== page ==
Etymology
Advertisement

satisfy (v.)

early 15c., satisfien, "do penance," also "appease, assuage;" also "fulfill (a desire), comply with (a command), satiate (a hunger or thirst)," from Old French satisfiier "pay, repay, make reparation" (14c., Modern French satisfaire), from Latin satisfacere "discharge fully, comply with, make amends," literally "do enough."

This is from satis "enough" (from PIE root *sa- "to satisfy") + facere "to make, do, perform" (from PIE root *dhe- "to set, put").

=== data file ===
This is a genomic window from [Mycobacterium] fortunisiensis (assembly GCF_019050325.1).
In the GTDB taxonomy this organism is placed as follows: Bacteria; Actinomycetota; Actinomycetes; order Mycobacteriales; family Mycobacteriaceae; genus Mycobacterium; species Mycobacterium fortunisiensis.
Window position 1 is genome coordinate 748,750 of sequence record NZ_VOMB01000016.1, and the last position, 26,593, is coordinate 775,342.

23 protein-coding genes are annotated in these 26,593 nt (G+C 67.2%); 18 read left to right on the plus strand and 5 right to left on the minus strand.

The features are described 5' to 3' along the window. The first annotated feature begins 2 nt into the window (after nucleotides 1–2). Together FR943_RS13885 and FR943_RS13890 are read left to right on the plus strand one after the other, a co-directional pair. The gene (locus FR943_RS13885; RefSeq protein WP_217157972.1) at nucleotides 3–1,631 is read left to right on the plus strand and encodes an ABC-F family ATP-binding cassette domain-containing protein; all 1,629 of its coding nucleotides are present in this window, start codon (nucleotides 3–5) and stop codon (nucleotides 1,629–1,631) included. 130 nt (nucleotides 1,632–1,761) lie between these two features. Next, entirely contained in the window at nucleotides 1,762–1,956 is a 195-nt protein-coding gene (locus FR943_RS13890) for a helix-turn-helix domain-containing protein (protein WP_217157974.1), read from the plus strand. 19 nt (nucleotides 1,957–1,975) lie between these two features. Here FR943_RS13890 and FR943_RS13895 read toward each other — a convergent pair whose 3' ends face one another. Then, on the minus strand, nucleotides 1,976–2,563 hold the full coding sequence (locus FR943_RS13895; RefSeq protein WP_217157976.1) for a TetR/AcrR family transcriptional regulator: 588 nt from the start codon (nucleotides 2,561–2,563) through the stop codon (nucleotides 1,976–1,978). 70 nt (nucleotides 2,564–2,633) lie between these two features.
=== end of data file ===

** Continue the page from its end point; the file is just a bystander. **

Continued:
From mid-15c. as "make amends, pay damages."  The meaning "cause to have enough, supply the needs of" is by c. 1500. Of feelings, "meet or fulfill the wish, desire, or expectation of," late 15c. (Caxton). From 1510s as "assure or free from doubt or uncertainty, furnish with sufficient proof." The intransitive sense of "give satisfaction or contentment" is from c. 1600.

Advertisement
Advertisement
Definitions of satisfy

satisfy (v.)
meet the requirements or expectations of;
Synonyms: fulfill / fulfil / live up to
satisfy (v.)
make happy or satisfied;
Synonyms: gratify
satisfy (v.)
fill, satisfy or meet a want or need or condtion ro restriction;
Synonyms: fit / conform to / meet / fill / fulfill / fulfil
From wordnet.princeton.edu